There are a couple of options you can do:

1. Use a scripting language to launch ECJ with different parameters  
(it accepts "-p param=value" on the command line, and that overrides  
any parameters defined in the parameter files).  You might try Python.

2. Run ECJ using its rudimentary jobs facility:

	java ec.Evolve -file my.params -p jobs=20000
	[eesh, that's a big number: 400x500]

The idea of the second option is this.  By default your  
EvolutionState object contains an instance variable called 'job'.   
This is an auxiliary variable which can be anything, but in the  
default form, jobs[0] contains an Integer which stores the current  
job number.  Thus you could do something like this: before your  
EvolutionState.setup() method is called, you look up jobs[0] and  
based on the value stored in there you set various parameters in the  
ParameterDatabase as you like (just use state.parameters.set 
(_parameter_, _value_).  These programmatically set parameters  
override any parameters loaded from files or specified on the command  
line.  Then when EvolutionState.setup() gets called, it'll set up  
based on those parameters.  Thus each new job you can have your  
evolution use different "parameters" on a per-job basis.  Each of  
those jobs will have a different random seed too (they'll each differ  
by 1 -- of you can reseed the generator as you like prior to setup()).

So how do you tap into something before setup()?  A couple of ways:

	A. Make a subclass of EvolutionState and override the setup() method  
to do your stuff and THEN call super.setup()

	B. Make a subclass of EvolutionState and override the startFresh()  
method to do your stuff and THEN call super.startFresh()  (setup() is  
called from startFresh)

	C. [probably best]   Modify the Evolve class's main() method.  Note  
that there's a spot in the main() method, inside the jobs loop, where  
you can modify parameters in your EvolutionState based on the job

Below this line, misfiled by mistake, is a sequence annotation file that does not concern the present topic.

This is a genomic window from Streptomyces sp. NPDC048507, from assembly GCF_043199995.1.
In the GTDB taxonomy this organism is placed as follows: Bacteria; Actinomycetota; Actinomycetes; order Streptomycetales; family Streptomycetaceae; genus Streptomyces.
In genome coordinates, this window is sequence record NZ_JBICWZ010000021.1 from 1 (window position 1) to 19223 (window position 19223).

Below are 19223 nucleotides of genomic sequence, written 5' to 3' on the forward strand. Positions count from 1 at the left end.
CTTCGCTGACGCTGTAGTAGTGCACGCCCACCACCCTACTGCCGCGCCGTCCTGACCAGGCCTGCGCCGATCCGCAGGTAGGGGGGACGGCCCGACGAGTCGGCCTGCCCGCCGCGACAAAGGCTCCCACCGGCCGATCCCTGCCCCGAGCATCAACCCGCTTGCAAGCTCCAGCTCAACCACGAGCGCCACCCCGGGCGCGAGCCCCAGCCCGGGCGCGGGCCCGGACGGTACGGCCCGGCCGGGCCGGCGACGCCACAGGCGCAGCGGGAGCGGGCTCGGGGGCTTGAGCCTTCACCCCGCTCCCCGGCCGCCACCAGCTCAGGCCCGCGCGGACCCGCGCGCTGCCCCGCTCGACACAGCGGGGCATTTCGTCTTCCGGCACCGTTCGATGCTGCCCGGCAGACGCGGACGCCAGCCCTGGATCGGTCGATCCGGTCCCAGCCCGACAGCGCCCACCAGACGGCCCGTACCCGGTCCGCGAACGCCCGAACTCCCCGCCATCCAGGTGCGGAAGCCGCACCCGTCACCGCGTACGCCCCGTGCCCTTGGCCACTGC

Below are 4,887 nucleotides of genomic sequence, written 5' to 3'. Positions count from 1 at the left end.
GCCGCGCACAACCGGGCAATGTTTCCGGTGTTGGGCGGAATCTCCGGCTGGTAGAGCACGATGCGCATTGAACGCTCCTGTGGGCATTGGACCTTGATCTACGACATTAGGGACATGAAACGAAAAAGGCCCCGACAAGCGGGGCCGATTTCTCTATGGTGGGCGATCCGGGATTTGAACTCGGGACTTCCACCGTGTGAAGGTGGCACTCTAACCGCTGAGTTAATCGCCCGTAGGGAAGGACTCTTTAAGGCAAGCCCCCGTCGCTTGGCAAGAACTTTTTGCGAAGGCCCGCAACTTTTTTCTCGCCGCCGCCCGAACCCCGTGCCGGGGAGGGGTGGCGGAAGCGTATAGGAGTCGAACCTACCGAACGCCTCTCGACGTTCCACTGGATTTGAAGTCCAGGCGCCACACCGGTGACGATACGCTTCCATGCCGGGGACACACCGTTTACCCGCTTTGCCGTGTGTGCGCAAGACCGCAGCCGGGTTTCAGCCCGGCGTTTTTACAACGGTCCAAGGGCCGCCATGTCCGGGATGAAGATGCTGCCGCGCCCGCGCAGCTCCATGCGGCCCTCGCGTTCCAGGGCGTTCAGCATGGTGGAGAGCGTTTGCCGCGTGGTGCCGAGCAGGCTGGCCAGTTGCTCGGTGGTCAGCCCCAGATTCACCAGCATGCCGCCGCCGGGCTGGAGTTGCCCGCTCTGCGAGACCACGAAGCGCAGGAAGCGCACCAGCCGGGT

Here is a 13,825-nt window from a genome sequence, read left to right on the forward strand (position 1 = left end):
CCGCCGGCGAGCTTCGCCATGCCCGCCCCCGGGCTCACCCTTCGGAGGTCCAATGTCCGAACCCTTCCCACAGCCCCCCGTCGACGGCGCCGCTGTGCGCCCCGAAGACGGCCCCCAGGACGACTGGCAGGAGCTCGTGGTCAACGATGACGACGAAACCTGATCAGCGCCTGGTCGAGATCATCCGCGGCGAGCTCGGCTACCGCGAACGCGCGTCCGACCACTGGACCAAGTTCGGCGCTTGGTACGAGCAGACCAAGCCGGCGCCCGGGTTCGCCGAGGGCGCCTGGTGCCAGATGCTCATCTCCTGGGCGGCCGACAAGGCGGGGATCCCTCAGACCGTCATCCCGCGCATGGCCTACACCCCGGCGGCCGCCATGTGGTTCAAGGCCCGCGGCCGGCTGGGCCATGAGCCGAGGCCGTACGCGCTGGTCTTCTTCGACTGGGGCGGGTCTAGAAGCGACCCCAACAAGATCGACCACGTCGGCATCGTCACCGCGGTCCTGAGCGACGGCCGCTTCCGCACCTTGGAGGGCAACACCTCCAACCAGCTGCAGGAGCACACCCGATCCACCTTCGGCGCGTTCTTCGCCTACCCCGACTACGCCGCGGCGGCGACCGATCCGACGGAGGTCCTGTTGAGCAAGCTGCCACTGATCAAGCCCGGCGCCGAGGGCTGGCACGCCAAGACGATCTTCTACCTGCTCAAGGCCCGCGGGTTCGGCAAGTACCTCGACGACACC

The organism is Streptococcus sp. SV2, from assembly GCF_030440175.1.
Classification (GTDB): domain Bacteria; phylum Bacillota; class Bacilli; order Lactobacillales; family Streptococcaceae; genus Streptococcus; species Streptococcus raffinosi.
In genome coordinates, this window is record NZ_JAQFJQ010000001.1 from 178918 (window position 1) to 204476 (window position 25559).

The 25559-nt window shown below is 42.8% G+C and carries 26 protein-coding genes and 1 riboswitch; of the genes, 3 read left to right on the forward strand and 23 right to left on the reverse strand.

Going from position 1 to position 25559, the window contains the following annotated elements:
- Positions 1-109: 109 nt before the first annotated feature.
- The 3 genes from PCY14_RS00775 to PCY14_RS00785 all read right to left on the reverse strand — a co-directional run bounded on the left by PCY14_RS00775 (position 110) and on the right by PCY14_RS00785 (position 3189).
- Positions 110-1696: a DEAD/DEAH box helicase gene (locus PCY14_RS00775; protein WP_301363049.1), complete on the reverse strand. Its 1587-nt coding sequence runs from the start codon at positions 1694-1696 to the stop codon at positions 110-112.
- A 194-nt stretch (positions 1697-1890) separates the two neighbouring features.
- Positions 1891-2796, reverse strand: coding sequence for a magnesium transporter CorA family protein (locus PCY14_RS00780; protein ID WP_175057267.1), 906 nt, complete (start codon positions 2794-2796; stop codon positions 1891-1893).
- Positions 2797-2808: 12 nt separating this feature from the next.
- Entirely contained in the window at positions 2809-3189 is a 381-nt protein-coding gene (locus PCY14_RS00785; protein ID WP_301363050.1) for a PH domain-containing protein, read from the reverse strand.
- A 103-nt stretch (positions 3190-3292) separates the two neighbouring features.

number.  This spot is marked prior to, which in turn  
calls state.startFresh(), so you know you're modifying stuff before  
anything shows up.

3. Build your own looper inside your own Evolve.main() code.  This  
isn't nearly as hard as it sounds; in fact it may be the easiest of  
your three options.  In the Evolve class, I have (in comments)  
examples of how you make a very simple main() function rather than  
the elaborate ones used in Evolve proper.  You can just rewrite main 
() to repeatedly create EvolutionStates and run them.  What you could  
do is make a loop which creates EvolutionStates, initializes them  
(with a new random number seed offset each time -- perhaps your job  
number -- to make sure each time they have different random number  
generators), CHANGES THE PARAMETERS right then and there in the  
parameter database, and THEN runs them.

I'd do #1 if possible, then #2C if you're sick of fiddling with  
scripting languages.


On Apr 1, 2008, at 2:52 PM, Johanna Rosenbusch wrote:

> Dear all,
> I finished my coevolutionary algorithm and now I need to run many  
> testruns
> each with different parameter combinations. It's probably going to  
> be around
> 500 different combinations, each one running for maybe 400 jobs.
> I was thinking about using some kind of script language for  
> windows. Since I
> don't have any experience with scripting I wanted to ask if anyone  
> has done
> something similar?
> Thanks and best regards,
> Johanna